“I have helped many young men who are violent and don’t know why. Usually we find through talking and journaling that they are disappointed with not knowing their father, and the breakdown of their family structure,” he said. Fraser cites the destruction of the Black family as a massive problem related to the community’s mental health problems. If repaired, he says, it could be one of the greatest solutions providing happiness to those who would otherwise be angered and depressed.

Dr. Ava Muhammad, attorney and student national spokesperson for the Honorable Minister Louis Farrakhan and the Nation of Islam, says happiness, or the lack thereof, is relative to the family structure. “The family is ideally the microcosm of the society that the human being ultimately will function in,” said Dr. Muhammad.

She detailed examples of many principles and inter-personal skills garnered from the family structure that help human beings become mentally healthy early in life, which leads to happiness. “The first exposure we have as human beings to civilized society takes place in the home, giving us a concept of structure. We learn to respect authority which is manifested through the father. We are provided with nurturing and the concern for another human being which comes through the mother, along with personal interaction, competition, and overcoming jealousy through our siblings and also bonding,” she said.

Dr. Muhammad, author of many books, including the critically acclaimed, “Real Love,” “Force and Power of Being” and “Naturally Beautiful”, explained that society has devalued the family and its institution of marriage, resulting in the dismemberment of family. This occurrence is worse in the Black community where more than half of all households are without a father, causing injury to the basic family unit, she explained.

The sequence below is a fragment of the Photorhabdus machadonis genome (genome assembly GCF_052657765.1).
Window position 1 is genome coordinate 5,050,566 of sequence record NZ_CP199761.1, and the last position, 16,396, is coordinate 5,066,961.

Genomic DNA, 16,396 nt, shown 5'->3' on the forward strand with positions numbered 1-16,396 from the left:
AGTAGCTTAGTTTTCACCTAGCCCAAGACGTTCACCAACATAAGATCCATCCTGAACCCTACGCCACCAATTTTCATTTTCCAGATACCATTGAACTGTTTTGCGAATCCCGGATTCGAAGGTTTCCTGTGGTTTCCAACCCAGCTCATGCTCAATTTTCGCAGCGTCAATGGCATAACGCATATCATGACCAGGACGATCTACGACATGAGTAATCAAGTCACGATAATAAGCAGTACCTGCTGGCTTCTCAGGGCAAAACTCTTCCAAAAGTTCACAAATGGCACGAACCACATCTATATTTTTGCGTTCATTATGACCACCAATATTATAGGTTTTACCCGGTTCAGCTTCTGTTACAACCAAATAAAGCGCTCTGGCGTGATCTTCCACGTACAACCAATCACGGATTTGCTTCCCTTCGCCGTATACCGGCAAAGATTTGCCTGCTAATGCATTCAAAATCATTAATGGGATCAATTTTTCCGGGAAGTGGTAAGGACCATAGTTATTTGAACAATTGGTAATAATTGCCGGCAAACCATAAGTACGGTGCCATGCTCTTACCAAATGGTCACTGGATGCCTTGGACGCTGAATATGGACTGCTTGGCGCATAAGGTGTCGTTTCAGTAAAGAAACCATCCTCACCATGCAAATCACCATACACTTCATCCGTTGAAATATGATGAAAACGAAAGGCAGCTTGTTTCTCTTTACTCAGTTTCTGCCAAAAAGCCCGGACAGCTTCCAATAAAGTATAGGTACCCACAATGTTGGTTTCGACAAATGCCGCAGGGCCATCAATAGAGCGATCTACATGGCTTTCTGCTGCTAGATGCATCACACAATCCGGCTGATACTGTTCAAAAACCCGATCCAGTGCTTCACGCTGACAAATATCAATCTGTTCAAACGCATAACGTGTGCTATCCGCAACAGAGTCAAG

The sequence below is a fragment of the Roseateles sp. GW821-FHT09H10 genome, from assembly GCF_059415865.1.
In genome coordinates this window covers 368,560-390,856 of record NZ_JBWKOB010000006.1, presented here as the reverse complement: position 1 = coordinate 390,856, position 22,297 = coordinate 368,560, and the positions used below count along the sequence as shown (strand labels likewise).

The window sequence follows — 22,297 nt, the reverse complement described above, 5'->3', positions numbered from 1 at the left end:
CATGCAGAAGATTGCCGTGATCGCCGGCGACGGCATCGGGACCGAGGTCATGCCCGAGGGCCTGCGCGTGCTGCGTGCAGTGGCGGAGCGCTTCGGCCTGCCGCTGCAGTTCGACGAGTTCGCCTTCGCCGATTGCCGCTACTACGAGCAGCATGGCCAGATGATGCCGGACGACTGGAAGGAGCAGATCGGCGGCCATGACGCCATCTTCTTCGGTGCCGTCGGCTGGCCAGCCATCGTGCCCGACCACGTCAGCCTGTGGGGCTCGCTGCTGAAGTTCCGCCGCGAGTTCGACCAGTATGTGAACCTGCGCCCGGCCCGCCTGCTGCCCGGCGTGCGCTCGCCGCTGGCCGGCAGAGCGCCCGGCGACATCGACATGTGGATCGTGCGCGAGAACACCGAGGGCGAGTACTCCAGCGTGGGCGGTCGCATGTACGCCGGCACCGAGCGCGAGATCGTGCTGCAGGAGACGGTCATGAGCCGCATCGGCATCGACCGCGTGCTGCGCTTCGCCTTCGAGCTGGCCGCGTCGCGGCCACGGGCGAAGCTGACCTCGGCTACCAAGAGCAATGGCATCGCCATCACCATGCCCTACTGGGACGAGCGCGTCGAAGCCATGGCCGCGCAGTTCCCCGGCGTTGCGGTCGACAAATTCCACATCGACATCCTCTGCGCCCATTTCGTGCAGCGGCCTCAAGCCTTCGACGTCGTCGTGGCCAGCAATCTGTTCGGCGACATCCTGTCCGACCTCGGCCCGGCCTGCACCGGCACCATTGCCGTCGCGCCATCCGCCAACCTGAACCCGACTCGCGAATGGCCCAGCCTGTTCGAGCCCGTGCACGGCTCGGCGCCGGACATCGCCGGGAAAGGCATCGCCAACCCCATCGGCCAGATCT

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“Behavioral scientists have shown studies that when a family is together, and merely sits down most evenings and has dinner together, incidents of juvenile delinquency, drug abuse, and trouble interacting in society are dramatically reduced,” continued Dr. Muhammad. The breakdown of the family relates to a breakdown of love, of which Dr. Muhammad, also a Nation of Islam student minister, says it is difficult to love yourself when no one seems to love you.

Terrie M. Williams knows all too well the need to love self and remain happy. In 2003 Ms. Williams underwent a major bout of depression. Ms. Williams, a well-known businesswoman, with a successful public relations firm the Terrie Williams Agency, serviced clients like Miles Davis, Eddie Murphy, Prince, Chris Rock, and Janet Jackson. Recovering from her illness she halted her business, later writing her book, “Black Pain: It Just Looks Like We’re Not Hurting,” which has become a wakeup call for many in the Black community.